Clapham Junction Station
Clapham Junction is the busiest station in the country (and possibly in the world) in terms of the number of trains passing through each day (around 2000), and has 16 platforms numbered from 2 to 17.
Unfortunately, these facts combine with a relatively bad level of information to confound passengers unfamiliar with the station, since there is no indicator for which platform the next train to destination X leaves from (unlike London Bridge for example). The information on each platform is average with next (and second and third) train information like on the tube, but it's difficult to work out which platform to get to in the first place since they are served from a long subway. The following website offers an unofficial list of platforms and locations ar Clapham Junction: http://www.jamesnetherton.com/blog/2007/03/10/Which-platform-at-Clapham-Junction/
[South West Trains]?, [Southern]? and Silverlink (West London Line) serve Clapham Junction. Frequency to most destinations is very high, particularly Waterloo and Victoria which see trains virtually every couple of minutes for most of the day.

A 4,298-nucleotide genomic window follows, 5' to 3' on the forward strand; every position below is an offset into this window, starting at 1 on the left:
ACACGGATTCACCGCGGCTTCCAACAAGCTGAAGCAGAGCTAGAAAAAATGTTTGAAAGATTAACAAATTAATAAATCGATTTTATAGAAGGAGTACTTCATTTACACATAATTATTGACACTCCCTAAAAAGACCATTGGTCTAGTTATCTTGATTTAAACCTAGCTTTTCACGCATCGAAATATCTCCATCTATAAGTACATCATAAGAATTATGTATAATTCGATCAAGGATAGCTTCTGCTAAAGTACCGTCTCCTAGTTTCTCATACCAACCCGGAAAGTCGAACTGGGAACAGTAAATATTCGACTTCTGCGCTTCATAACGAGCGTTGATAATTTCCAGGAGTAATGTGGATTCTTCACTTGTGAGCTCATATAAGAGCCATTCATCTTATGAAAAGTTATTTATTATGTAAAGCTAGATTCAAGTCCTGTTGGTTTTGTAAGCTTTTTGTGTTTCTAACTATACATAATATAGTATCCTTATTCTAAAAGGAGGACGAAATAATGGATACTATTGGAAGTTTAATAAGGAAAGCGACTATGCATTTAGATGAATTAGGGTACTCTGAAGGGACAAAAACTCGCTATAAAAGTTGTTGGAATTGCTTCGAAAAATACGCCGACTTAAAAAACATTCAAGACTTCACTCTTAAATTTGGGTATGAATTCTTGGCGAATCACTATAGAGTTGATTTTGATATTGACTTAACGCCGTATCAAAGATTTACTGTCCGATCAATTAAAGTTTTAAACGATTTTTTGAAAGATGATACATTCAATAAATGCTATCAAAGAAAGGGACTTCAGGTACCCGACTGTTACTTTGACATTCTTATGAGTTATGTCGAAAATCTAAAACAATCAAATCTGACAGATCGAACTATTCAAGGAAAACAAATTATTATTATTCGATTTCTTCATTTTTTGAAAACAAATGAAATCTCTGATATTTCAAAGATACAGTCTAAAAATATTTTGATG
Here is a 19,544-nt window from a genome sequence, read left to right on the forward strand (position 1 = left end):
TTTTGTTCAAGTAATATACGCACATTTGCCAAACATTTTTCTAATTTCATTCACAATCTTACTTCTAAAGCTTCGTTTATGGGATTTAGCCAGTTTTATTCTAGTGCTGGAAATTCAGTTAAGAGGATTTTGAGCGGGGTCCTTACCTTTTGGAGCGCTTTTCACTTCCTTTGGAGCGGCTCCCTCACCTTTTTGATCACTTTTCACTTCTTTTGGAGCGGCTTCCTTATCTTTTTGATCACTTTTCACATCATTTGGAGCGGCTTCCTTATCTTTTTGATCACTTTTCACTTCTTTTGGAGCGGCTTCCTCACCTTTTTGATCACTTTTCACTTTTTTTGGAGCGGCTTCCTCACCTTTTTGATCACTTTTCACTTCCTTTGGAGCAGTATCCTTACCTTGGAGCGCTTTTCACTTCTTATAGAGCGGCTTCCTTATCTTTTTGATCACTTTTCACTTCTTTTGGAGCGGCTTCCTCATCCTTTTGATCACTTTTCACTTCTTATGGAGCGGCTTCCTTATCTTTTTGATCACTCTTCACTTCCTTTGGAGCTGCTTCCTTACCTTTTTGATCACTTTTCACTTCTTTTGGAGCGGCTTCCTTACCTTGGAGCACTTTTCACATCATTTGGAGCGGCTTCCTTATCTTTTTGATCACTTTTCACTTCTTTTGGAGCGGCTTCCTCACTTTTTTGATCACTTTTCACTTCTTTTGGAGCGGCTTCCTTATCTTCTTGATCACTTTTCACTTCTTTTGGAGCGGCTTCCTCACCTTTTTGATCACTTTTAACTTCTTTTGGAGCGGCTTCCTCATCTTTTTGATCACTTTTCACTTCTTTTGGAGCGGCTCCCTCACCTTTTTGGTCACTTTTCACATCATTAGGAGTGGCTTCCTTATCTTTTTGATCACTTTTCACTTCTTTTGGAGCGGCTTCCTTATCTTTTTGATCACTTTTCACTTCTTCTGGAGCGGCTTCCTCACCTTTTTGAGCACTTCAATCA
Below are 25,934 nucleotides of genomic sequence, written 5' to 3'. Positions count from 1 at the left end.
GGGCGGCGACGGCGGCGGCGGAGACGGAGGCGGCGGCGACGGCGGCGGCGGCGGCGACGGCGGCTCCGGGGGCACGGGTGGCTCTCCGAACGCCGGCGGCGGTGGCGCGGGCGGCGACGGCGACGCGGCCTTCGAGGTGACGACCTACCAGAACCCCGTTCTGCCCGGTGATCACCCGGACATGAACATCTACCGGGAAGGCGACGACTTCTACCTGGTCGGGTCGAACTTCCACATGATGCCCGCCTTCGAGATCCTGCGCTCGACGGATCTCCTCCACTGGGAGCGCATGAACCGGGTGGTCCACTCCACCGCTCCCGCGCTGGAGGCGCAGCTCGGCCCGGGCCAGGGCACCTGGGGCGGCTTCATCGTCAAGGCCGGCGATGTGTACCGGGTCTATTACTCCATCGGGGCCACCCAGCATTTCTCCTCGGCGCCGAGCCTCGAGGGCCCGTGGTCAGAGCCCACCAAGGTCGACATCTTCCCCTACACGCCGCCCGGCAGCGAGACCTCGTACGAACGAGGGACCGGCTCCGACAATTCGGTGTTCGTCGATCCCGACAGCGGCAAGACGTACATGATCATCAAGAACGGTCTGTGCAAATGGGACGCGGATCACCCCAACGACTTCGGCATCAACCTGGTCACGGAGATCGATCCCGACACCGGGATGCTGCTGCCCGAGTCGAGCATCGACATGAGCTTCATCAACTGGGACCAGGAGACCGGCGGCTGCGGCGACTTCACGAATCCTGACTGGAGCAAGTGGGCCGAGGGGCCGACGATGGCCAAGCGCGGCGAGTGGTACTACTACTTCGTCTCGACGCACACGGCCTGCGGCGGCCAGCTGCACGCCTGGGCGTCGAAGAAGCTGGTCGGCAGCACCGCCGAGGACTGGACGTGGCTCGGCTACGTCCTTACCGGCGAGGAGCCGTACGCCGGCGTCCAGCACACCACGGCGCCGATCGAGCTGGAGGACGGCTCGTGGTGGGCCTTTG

A large number of buses serve Clapham Junction (PDF link), making it very easy to get to. There is no tube to Clapham Junction, although the East London Line will serve it once the southern extension begins running (however, the ELL will become a National Rail service anyway once the extensions are open).one of the worst British rail accidents in recent history, when 3 commuter trains (carrying some 1300 passengers) collided following a signalling failure on 12 Dec 1988, killing 35 people. This accident lead to the Hidden enquiry which recommended the installation of Automatic Train Protection across the entire network (now installed on some lines, but deemed too expensive at current estimates of £6bn) and the removal of all "Mark I" stock in the country (now underway with the replacement of the entire train fleets of [South Eastern Trains]?, Southern and South West Trains).